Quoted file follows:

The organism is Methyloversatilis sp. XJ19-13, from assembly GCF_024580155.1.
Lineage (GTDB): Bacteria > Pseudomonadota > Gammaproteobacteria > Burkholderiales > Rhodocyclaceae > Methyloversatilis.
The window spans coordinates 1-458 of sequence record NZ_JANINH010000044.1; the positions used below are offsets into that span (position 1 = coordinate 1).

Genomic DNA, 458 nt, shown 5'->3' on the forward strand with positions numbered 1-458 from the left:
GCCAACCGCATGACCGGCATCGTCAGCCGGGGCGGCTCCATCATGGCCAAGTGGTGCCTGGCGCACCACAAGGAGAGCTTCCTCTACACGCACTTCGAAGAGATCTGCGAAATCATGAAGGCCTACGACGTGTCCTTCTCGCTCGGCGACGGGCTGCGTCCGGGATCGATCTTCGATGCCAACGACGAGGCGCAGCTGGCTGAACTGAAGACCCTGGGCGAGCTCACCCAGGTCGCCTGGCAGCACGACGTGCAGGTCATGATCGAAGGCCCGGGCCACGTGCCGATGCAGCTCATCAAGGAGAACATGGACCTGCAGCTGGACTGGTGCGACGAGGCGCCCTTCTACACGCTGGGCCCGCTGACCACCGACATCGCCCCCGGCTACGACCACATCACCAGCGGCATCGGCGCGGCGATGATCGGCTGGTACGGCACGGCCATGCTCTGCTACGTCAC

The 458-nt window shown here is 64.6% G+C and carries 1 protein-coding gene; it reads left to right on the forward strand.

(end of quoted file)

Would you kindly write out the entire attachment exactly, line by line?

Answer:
The organism is Methyloversatilis sp. XJ19-13, from assembly GCF_024580155.1.
Lineage (GTDB): Bacteria > Pseudomonadota > Gammaproteobacteria > Burkholderiales > Rhodocyclaceae > Methyloversatilis.
The window spans coordinates 1-458 of sequence record NZ_JANINH010000044.1; the positions used below are offsets into that span (position 1 = coordinate 1).

Genomic DNA, 458 nt, shown 5'->3' on the forward strand with positions numbered 1-458 from the left:
GCCAACCGCATGACCGGCATCGTCAGCCGGGGCGGCTCCATCATGGCCAAGTGGTGCCTGGCGCACCACAAGGAGAGCTTCCTCTACACGCACTTCGAAGAGATCTGCGAAATCATGAAGGCCTACGACGTGTCCTTCTCGCTCGGCGACGGGCTGCGTCCGGGATCGATCTTCGATGCCAACGACGAGGCGCAGCTGGCTGAACTGAAGACCCTGGGCGAGCTCACCCAGGTCGCCTGGCAGCACGACGTGCAGGTCATGATCGAAGGCCCGGGCCACGTGCCGATGCAGCTCATCAAGGAGAACATGGACCTGCAGCTGGACTGGTGCGACGAGGCGCCCTTCTACACGCTGGGCCCGCTGACCACCGACATCGCCCCCGGCTACGACCACATCACCAGCGGCATCGGCGCGGCGATGATCGGCTGGTACGGCACGGCCATGCTCTGCTACGTCAC

The 458-nt window shown here is 64.6% G+C and carries 1 protein-coding gene; it reads left to right on the forward strand.